Built-in rust resistance means better beans.
Leaf diseases caused either by the bean rust fungus, Uromyces appendiculatus, or by bean common mosaic virus (BCMV) often reduce crop yields up to 30 percent. In extreme cases, the diseases can wipe out an entire field, says plant pathologist Matt J. Silbernagel. He is in the ARS Vegetable and Forage Crops Production Research Unit in Prosser, Washington.
In addition to fungicide applications and "clean" seed certification programs, bean growers rely on varieties with limited resistance to the two diseases.
For currently, no single commercial bean cultivar offers combined resistance to all races of rust fungus and all strains of BCMV, says plant pathologist J. Rennie Stavely.
Stavely heads a cooperative bean improvement program at ARS' Molecular Plant Pathology Laboratory in Beltsville, Maryland. The program has resulted in the commercial release of 75 snap and dry bean germplasm lines with resistance to all 65 known strains of rust. Now, Stavely says, the goal is to provide breeders with new bean lines offering combined resistance to all strains of rust and all identified races of BCMV - something that hasn't been done before.
A direct benefit of breeding bean cultivars expressing such comprehensive resistance would be reduced fungicide use. Broader resistance could also mean: less insecticide to control insect vectors such as aphids, more profitable production, lower and more stable prices for consumers, and more competitive prices for U.S. beans in international markets.
Last year, the two researchers took steps in that direction by developing and then using a new inoculation technique to screen individual bean plants concurrently for resistance to both diseases.
Specifically, the technique pin-points plants that carry gene combinations necessary for resistance to all races of rust and strains of BCMV - including a new strain occurring in Idaho, which is America's largest bean seed-exporting state. Left unchecked, the new BCMV strain could also spread to other leading bean-growing states such as North Dakota, Michigan, Nebraska, or Colorado.
Detected about 5 years ago on bean seed imported from Africa, the new strain - and possibly another, from Chile - threatens U.S. bean breeders' use of a dominant I gene that gives beans resistance to established BCMV strains. The new strain from Africa triggers a deadly response called black root in bean plants with the I gene - killing instead of protecting them.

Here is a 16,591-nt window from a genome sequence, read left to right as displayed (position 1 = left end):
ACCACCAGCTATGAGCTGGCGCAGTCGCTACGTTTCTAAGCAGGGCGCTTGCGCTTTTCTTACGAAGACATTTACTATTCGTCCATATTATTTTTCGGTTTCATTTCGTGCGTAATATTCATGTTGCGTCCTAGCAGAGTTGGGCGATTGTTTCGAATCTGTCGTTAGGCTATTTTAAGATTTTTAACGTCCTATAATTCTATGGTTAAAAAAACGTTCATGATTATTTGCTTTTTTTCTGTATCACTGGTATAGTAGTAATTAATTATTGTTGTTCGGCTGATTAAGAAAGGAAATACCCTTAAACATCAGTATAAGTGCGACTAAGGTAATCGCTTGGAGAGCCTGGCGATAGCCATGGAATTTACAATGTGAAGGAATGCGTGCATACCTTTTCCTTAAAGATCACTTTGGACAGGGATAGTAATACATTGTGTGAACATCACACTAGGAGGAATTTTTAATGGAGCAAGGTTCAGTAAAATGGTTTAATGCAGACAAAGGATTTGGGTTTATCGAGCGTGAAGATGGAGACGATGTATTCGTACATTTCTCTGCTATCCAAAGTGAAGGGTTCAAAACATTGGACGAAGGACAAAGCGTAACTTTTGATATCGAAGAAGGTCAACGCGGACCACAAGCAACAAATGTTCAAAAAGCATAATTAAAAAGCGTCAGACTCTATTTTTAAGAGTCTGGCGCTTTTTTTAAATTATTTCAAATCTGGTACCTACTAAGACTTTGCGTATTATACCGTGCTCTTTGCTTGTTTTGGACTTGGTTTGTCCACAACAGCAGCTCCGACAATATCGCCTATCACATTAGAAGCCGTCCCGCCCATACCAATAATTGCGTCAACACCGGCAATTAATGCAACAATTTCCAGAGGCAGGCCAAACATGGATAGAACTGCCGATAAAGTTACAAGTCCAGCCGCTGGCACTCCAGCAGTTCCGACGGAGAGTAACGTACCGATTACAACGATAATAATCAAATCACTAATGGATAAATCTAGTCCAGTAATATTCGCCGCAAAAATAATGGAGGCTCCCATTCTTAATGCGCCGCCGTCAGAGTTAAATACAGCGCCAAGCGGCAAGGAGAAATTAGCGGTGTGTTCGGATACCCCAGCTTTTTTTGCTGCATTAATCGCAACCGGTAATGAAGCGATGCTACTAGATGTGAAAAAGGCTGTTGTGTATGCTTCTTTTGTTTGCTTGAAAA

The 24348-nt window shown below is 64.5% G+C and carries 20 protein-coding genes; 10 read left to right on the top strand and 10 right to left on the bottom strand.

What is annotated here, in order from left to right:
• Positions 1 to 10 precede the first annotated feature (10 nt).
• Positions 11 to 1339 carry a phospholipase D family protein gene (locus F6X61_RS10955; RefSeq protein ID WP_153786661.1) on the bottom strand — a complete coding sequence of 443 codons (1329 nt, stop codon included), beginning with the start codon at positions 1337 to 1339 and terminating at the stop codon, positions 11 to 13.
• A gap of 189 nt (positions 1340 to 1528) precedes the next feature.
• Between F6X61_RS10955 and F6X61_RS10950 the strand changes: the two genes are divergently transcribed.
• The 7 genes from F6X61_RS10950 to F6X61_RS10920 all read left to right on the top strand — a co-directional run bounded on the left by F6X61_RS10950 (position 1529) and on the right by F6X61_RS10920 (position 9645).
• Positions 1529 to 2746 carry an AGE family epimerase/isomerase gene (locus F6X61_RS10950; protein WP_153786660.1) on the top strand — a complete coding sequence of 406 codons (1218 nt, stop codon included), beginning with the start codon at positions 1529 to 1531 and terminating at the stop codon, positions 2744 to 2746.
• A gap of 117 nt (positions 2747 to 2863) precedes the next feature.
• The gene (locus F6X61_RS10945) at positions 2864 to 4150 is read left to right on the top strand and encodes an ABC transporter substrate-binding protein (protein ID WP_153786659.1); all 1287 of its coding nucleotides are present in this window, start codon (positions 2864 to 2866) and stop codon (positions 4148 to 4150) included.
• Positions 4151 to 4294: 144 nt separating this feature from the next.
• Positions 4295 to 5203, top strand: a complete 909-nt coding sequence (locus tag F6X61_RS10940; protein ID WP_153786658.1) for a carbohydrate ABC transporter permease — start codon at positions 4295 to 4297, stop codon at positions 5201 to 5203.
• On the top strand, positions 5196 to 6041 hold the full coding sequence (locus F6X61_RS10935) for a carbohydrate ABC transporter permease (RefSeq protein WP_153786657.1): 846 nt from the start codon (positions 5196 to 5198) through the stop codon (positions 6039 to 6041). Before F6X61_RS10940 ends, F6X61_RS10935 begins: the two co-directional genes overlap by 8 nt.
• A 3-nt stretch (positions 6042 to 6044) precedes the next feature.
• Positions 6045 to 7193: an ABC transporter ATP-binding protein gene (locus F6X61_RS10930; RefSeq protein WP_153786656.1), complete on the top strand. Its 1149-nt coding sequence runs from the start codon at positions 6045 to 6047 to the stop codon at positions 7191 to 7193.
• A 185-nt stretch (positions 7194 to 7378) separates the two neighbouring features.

The new inoculation technique identifies plants that carry genes that block the I gene's ability to cause black root. These genes, bc-2-2 and bc-3, complement the I gene's ability to confer resistance to BCMV.
"If one or both of the bc genes are added to plants expressing the I gene, you get resistance to all known BCMV strains," Stavely says. "Now our technique offers a way to screen bean populations for these gene combinations during early stages of plant development."
It involves inoculating plants first with eight key races of the rust fungus, followed by two key strains of BCMV. After 14 days, the researchers check the response, saving healthy plants for their seed. These undergo crossing with other varieties or bean lines in greenhouses, followed by additional testing to further confirm their resistance.
Eventually, resistant lines are test-planted in field plots by cooperating university scientists at various experiment station locations.
Anticipating upcoming tests, Stavely says, "We hope to have some resistant navy bean lines ready for release within the near future."
J. Rennie Stavely is at the USDA-ARS Molecular Plant Pathology Laboratory, Beltsville, MD 20705; phone (301) 504-6600, fax (301) 504-5449.
Matt J. Silbernagel is in the USDA-ARS Vegetable and Forage Crops Production Research Unit, Irrigated Agriculture Research and Extension Center, Washington State University, Rte. 2, Box 2953 A, Prosser, WA 99350; phone (509) 786-3454, fax (509) 786-9277.
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|Title Annotation:||innovative screening technique|
|Date:||Feb 1, 1995|
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